There is an urgent need to address the lack of public amenities and Community centres in many of our estates. This issue is of particular concern with regard to existing tenants from areas targeted for regeneration. We fear that marginal or at risk families would not have access to the community services that they are accustomed to because they are not available in other parts of the city and county.
  • Council Liaison Officer.
    We presume that the role of the liaison officer is meant to be one of consultation and communication. However, we feel that they have simply become an effective barrier that prohibits the free flow of information.
  • Estate Management.
    There needs to be more co-operation between Residents Associations and Local Authorities so that services may be tailored to suit the needs of individual areas.
  • Landlords.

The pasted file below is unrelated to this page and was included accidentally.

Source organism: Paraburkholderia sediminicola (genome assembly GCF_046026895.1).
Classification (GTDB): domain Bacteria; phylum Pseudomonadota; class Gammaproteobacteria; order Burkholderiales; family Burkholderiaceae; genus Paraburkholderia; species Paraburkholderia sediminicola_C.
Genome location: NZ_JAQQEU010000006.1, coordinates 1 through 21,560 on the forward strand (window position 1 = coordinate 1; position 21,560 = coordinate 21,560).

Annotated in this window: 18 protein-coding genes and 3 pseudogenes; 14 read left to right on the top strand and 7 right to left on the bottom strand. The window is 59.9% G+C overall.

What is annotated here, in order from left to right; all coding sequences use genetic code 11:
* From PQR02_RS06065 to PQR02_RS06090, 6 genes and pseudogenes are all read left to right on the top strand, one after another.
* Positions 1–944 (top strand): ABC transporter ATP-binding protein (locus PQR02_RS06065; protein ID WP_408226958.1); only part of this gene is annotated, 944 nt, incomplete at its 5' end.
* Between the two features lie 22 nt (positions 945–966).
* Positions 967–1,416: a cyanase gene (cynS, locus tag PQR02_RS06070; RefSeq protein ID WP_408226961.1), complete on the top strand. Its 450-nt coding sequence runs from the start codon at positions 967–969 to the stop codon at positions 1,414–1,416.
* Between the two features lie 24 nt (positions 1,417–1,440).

There is an ongoing problem with Landlords renting to tenants that engage in anti-social behaviour. The remit of the Tenants Enforcement office should be extended to deal with problem and give legal support to local residents.

    The subletting of property by Limerick city and county councils through private landlords means that in effect these tenants are no longer under the remit of the Tenants Enforcements office.

    We would argue that these people are still in effect council tenants and should be subject to the same rules as those renting directly from the council. Defining these tenants as anything other than council tenants is merely abdicating responsibility on the grounds of a technicality and effectively undermining confidence of the wider community in the council's commitment to the area.

In conclusion we see the Regeneration as an excellent opportunity to remedy existing problems and make Limerick a positive example to the rest of the country rather than a cautionary tale. We would hope that what is put in place is not a stop-gap measure but a permanent solution to the ills of the city.

We would like to meet with you and discuss these issues with a view to finding a resolution.

A reply within 7 working days would be appreciated.

Yours Faithfully,
The Committee Of The Concerned Residents' Alliance

Eugene Younger
Eddie Nolan
John Reddington
Maurice Moynihan
Karen O'Flynn
Maria Bowen
Mike Cussen
Vice Secretary
Chris Purtell
Denis Ryan
Brendan Doyle
Bernadette O'Brien
Cathal McCarthy